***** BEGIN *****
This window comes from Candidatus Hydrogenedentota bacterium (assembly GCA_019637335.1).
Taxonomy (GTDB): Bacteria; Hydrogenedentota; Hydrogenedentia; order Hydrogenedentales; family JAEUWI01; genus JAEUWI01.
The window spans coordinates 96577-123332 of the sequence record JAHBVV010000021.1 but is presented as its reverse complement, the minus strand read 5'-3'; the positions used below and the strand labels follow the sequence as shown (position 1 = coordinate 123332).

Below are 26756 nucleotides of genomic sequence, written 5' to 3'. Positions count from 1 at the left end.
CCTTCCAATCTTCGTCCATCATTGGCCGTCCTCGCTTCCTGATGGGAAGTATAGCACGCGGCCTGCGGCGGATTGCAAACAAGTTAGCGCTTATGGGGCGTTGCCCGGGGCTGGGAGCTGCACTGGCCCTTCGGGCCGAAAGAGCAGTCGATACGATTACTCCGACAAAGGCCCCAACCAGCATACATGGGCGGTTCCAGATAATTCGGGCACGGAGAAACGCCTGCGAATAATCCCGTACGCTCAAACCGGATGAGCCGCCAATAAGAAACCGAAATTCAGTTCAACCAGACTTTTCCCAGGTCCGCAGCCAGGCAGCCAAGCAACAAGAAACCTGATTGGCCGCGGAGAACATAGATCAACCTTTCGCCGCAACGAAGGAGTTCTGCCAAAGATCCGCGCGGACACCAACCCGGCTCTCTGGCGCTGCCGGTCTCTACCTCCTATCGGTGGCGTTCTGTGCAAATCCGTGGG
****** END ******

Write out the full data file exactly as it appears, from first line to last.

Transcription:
This window comes from Candidatus Hydrogenedentota bacterium (assembly GCA_019637335.1).
Taxonomy (GTDB): Bacteria; Hydrogenedentota; Hydrogenedentia; order Hydrogenedentales; family JAEUWI01; genus JAEUWI01.
The window spans coordinates 96577-123332 of the sequence record JAHBVV010000021.1 but is presented as its reverse complement, the minus strand read 5'-3'; the positions used below and the strand labels follow the sequence as shown (position 1 = coordinate 123332).

Below are 26756 nucleotides of genomic sequence, written 5' to 3'. Positions count from 1 at the left end.
CCTTCCAATCTTCGTCCATCATTGGCCGTCCTCGCTTCCTGATGGGAAGTATAGCACGCGGCCTGCGGCGGATTGCAAACAAGTTAGCGCTTATGGGGCGTTGCCCGGGGCTGGGAGCTGCACTGGCCCTTCGGGCCGAAAGAGCAGTCGATACGATTACTCCGACAAAGGCCCCAACCAGCATACATGGGCGGTTCCAGATAATTCGGGCACGGAGAAACGCCTGCGAATAATCCCGTACGCTCAAACCGGATGAGCCGCCAATAAGAAACCGAAATTCAGTTCAACCAGACTTTTCCCAGGTCCGCAGCCAGGCAGCCAAGCAACAAGAAACCTGATTGGCCGCGGAGAACATAGATCAACCTTTCGCCGCAACGAAGGAGTTCTGCCAAAGATCCGCGCGGACACCAACCCGGCTCTCTGGCGCTGCCGGTCTCTACCTCCTATCGGTGGCGTTCTGTGCAAATCCGTGGG